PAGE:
Guanciale

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oneills
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Guanciale

Post by oneills » Tue Jun 24, 2014 03:55

I am after some ideas for using aromatics in curing some guanciale. I am killing a couple of pigs tomorrow and normally just keep the cheek meat for braising and give the rest of the head away to a customer. Would have loved to do a headcheese or terrine but im not going to have enough time. Then i thought .......why not cure it ! The Ruhlman/Polcyn book, Salumi just uses pepper. I was thinking of adding some brown sugar, garlic powder, thyme and maybe some juniper berries and using it like a pancetta for flavouring other dishes.
There will be 4 so i can afford to experiment somewhat.
Peoples thoughts ?

Cheers
Misty Springs Free Range Pigs
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redzed
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Post by redzed » Tue Jun 24, 2014 04:54

Just like all other cured solid muscle meats, the possibilities are endless. R&P's Salumi has some great spice combos for lonzino and for coppa and any one would probably work well with the jowls. (but then I'm not sure you would be able to call it guanciale. :shock: If I was preparing it from a heritage breed hog that ran around in the open, I would not overdo it with seasonings just so that the quality pork flavour still comes through.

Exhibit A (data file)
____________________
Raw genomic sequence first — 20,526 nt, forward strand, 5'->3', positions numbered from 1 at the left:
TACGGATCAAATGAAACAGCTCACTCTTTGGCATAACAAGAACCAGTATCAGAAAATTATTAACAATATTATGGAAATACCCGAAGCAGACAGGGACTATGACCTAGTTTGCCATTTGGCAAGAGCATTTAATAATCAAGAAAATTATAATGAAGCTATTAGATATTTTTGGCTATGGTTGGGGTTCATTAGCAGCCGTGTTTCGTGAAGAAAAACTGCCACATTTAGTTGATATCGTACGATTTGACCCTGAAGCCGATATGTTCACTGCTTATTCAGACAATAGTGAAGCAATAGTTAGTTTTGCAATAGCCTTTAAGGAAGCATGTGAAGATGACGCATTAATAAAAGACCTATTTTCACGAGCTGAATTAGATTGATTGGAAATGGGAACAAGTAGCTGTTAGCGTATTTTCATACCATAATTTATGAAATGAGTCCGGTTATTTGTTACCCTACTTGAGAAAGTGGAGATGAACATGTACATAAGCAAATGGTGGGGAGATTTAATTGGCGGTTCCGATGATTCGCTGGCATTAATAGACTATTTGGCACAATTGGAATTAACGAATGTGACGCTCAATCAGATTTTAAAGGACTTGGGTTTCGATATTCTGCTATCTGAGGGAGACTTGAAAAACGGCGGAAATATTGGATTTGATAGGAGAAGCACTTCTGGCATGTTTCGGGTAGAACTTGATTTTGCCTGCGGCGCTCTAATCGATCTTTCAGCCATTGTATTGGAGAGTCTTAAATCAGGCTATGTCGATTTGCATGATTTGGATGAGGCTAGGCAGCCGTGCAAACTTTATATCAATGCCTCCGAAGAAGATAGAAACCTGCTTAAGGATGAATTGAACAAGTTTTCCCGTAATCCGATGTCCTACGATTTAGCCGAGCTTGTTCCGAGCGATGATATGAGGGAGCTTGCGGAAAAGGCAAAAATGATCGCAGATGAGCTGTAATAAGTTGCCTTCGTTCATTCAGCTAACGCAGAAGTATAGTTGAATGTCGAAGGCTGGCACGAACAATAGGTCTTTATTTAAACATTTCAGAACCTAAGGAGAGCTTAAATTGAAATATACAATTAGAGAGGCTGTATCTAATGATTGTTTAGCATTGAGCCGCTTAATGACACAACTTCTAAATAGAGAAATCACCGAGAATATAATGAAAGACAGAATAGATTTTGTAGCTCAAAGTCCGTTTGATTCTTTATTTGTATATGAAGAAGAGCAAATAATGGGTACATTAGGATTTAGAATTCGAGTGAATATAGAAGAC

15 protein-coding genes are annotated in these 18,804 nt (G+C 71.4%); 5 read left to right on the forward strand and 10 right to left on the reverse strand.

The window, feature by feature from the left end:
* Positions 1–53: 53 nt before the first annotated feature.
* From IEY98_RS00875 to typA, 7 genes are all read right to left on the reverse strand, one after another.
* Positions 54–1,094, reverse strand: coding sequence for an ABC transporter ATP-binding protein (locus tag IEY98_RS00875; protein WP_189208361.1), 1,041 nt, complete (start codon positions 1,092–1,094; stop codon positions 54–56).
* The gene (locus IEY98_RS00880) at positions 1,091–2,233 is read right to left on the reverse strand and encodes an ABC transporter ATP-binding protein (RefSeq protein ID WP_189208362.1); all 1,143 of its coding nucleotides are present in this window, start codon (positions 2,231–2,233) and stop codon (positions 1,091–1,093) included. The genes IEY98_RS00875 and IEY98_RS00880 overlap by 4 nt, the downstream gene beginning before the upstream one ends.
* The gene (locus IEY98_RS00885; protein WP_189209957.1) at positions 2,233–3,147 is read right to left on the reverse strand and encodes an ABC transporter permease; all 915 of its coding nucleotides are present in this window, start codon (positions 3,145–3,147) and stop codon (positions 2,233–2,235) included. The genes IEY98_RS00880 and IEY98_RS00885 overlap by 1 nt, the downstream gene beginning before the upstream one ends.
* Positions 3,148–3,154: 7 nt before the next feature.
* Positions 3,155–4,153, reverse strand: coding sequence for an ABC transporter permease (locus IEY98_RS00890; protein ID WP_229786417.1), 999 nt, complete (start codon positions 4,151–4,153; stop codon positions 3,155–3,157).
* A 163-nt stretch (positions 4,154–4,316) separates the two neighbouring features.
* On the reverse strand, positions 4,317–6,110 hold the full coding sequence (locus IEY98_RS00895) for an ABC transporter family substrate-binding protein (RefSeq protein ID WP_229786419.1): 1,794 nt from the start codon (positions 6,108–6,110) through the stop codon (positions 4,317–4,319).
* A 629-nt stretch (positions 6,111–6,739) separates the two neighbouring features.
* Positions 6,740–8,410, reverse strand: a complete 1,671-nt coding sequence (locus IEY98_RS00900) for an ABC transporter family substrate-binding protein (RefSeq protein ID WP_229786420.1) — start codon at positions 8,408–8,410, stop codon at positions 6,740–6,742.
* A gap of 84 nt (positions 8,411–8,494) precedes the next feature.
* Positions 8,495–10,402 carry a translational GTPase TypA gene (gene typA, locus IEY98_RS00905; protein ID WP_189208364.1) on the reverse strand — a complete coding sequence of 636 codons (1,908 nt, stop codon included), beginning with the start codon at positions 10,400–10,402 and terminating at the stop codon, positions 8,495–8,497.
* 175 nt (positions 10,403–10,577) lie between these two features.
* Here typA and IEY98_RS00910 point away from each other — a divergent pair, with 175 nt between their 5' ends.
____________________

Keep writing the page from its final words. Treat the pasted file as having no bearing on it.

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Chuckwagon
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Post by Chuckwagon » Tue Jun 24, 2014 09:42

I would not overdo it with seasonings just so that the quality pork flavour still comes through.
Chris is absolutely correct! It seems like everyone must find this out for themselves. I recommend a shake of salt and two shakes of pepper. That's all. Let the natural flavor of the pork come through. All other spices and herbs just lend their specific flavors to the meat. Why not let the meat taste like.... uhhh.... meat? :roll: People find the taste delicious. They always have - they always will.

One more observation on my part. I have seen, over and over - time and time again - people (beginners) using too many spices and herbs. Beginners believe they can discover the magic secret recipe of all time! Then they go about combining every spicy ingredient they can find. The truth is, after all that experimenting, after all that time, after all that expense, the meat has its own flavor that will tickle your tastebuds if you pay more attention to HOW you make the project. With all the little details taken care of, with all the specifics in order, the meat can't help but taste great without all those spices. Nevertheless, if you are "normal"... you'll have to discover this for yourself. :roll:

Best Wishes,
Chuckwagon
If it looks like a duck, walks like a duck, and quacks like a duck, it probably needs more time on the grill! :D
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